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Echoes of Egypt: Tunisian protestors urge Islamists to quit government
Strikes and demonstrations aimed at toppling the Islamist-led government rocked Tunisia Friday, after a prominent member of the secular opposition, parliamentarian Mohamed Brahmi, was shot and killed.
Protestors blamed the moderate Islamist Ennahda party, which heads Tunisia’s post-revolutionary coalition government, for either staging the slaying, or for turning a blind eye to the activities of extremist killers.
"I accuse Ennahda," the MP's sister Chhiba Brahmi told Agence France Press at the family home in Sidi Bouzid, the southern town which was the cradle of the Tunisian revolution in 2010.
"It was them who killed him," she said, offering no evidence, AFP reported. Protesters in the area set fire to two local Ennahda party offices after the shooting Thursday and there were widespread demonstrations in the capital Tunis also.
Investigators have linked the brutal shooting -- Mr. Brahmi was gunned down outside his home in front of his family -- to the slaying earlier this year of another prominent secular opposition figure Chokri Belaid, whose family also blamed Ennahda.
Interior Minister Loutfi ben-Jeddou told a press conference Friday that ballistics tests on bullets used in the attack revealed they came from the same weapon used to kill Mr. Belaid in February, according to Egypt’s al-Ahram news website. The minister said a jihadi cell of 14 was behind that attack, four of whom were in custody.
The main suspect is hard-line extremist Abu Bakir Hakim, who is already wanted for smuggling weapons from Libya, ben-Jeddou said, according to al-Ahram.
Mr. Belaid and Mr. Brahmi were both members of the leftist-Arab nationalist Popular Front coalition, which called for the demonstrations Friday.
Ennahda’s leader, Rached Ghannouchi, rejected any charge that he or the party were responsible.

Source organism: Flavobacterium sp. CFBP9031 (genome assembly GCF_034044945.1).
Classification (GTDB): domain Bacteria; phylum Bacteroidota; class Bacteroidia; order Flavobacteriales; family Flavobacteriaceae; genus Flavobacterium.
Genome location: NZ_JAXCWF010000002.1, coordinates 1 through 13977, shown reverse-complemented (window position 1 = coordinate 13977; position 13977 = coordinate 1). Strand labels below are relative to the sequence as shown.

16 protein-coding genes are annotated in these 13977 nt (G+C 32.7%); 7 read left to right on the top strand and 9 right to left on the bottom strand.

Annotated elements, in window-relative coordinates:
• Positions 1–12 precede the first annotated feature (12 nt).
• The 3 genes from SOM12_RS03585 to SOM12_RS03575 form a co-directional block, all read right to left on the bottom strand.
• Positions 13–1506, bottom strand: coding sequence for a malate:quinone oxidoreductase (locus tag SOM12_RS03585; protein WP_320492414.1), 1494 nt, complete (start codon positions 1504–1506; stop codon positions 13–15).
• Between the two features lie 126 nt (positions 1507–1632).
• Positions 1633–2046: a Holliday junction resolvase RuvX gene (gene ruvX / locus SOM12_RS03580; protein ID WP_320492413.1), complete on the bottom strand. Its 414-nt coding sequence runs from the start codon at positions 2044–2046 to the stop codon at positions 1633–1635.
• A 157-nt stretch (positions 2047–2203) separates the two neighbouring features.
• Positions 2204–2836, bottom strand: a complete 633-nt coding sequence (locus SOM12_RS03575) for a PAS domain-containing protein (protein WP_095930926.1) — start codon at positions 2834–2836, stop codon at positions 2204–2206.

In a statement to AFP, he called Brahmi's killing "a catastrophe for Tunisia.”
Indeed, anger over the killing threatened to derail the country’s delicate transition to democracy. Tunisia has its own Tamarod (“Rebel!”) movement -- like the one in Egypt whose mass demonstrations paved the way for the army to depose the Islamist Moslem Brotherhood President Mohamed Morsi on July 3.
Tamarod’s supporters want to dissolve the body which is drafting a new constitution for the country. They believe the constituent assembly is too dominated by Islamists and their supporters.
Tunisia's biggest labor union, UGTT, called for a general strike on Friday in protest at the killing and the Ennahda-led government declared a national day of mourning.
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About the Author
Shaun Waterman is an award-winning reporter for The Washington Times, covering foreign affairs, defense and cybersecurity. He was a senior editor and correspondent for United Press International for nearly a decade, and has covered the Department of Homeland Security since 2003. His reporting on the Sept. 11 Commission and the tortuous process by which some of its recommendations finally became ...
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